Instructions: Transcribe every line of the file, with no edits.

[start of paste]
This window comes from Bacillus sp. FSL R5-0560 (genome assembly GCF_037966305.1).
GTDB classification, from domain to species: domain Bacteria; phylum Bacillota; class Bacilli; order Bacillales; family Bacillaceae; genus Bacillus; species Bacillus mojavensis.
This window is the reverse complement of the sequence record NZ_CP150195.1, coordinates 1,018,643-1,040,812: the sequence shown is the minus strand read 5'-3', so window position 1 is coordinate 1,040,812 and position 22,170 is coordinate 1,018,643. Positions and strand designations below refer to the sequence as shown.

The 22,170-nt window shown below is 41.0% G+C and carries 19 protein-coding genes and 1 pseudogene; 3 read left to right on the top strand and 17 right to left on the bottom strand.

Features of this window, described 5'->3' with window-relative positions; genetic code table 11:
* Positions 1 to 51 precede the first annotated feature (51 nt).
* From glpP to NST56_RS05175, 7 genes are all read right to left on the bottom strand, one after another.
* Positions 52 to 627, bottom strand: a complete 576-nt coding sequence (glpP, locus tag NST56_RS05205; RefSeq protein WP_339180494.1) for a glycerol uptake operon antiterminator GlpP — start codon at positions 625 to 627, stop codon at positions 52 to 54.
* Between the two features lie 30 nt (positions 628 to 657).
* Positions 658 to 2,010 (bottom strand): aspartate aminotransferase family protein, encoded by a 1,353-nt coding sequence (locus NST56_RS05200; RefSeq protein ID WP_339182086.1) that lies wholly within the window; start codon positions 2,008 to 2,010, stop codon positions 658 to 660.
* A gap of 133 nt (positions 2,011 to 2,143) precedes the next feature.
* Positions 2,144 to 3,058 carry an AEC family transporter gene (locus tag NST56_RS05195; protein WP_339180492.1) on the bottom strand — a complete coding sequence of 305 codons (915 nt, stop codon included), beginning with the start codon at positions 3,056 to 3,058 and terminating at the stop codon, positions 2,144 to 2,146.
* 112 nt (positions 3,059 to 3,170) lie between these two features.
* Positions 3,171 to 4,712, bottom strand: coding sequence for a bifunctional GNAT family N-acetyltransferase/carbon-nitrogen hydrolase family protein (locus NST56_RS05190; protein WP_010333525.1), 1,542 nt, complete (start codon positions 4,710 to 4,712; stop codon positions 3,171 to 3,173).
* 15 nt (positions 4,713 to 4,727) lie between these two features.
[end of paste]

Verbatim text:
This window comes from Bacillus sp. FSL R5-0560 (genome assembly GCF_037966305.1).
GTDB classification, from domain to species: domain Bacteria; phylum Bacillota; class Bacilli; order Bacillales; family Bacillaceae; genus Bacillus; species Bacillus mojavensis.
This window is the reverse complement of the sequence record NZ_CP150195.1, coordinates 1,018,643-1,040,812: the sequence shown is the minus strand read 5'-3', so window position 1 is coordinate 1,040,812 and position 22,170 is coordinate 1,018,643. Positions and strand designations below refer to the sequence as shown.

The 22,170-nt window shown below is 41.0% G+C and carries 19 protein-coding genes and 1 pseudogene; 3 read left to right on the top strand and 17 right to left on the bottom strand.

Features of this window, described 5'->3' with window-relative positions; genetic code table 11:
* Positions 1 to 51 precede the first annotated feature (51 nt).
* From glpP to NST56_RS05175, 7 genes are all read right to left on the bottom strand, one after another.
* Positions 52 to 627, bottom strand: a complete 576-nt coding sequence (glpP, locus tag NST56_RS05205; RefSeq protein WP_339180494.1) for a glycerol uptake operon antiterminator GlpP — start codon at positions 625 to 627, stop codon at positions 52 to 54.
* Between the two features lie 30 nt (positions 628 to 657).
* Positions 658 to 2,010 (bottom strand): aspartate aminotransferase family protein, encoded by a 1,353-nt coding sequence (locus NST56_RS05200; RefSeq protein ID WP_339182086.1) that lies wholly within the window; start codon positions 2,008 to 2,010, stop codon positions 658 to 660.
* A gap of 133 nt (positions 2,011 to 2,143) precedes the next feature.
* Positions 2,144 to 3,058 carry an AEC family transporter gene (locus tag NST56_RS05195; protein WP_339180492.1) on the bottom strand — a complete coding sequence of 305 codons (915 nt, stop codon included), beginning with the start codon at positions 3,056 to 3,058 and terminating at the stop codon, positions 2,144 to 2,146.
* 112 nt (positions 3,059 to 3,170) lie between these two features.
* Positions 3,171 to 4,712, bottom strand: coding sequence for a bifunctional GNAT family N-acetyltransferase/carbon-nitrogen hydrolase family protein (locus NST56_RS05190; protein WP_010333525.1), 1,542 nt, complete (start codon positions 4,710 to 4,712; stop codon positions 3,171 to 3,173).
* 15 nt (positions 4,713 to 4,727) lie between these two features.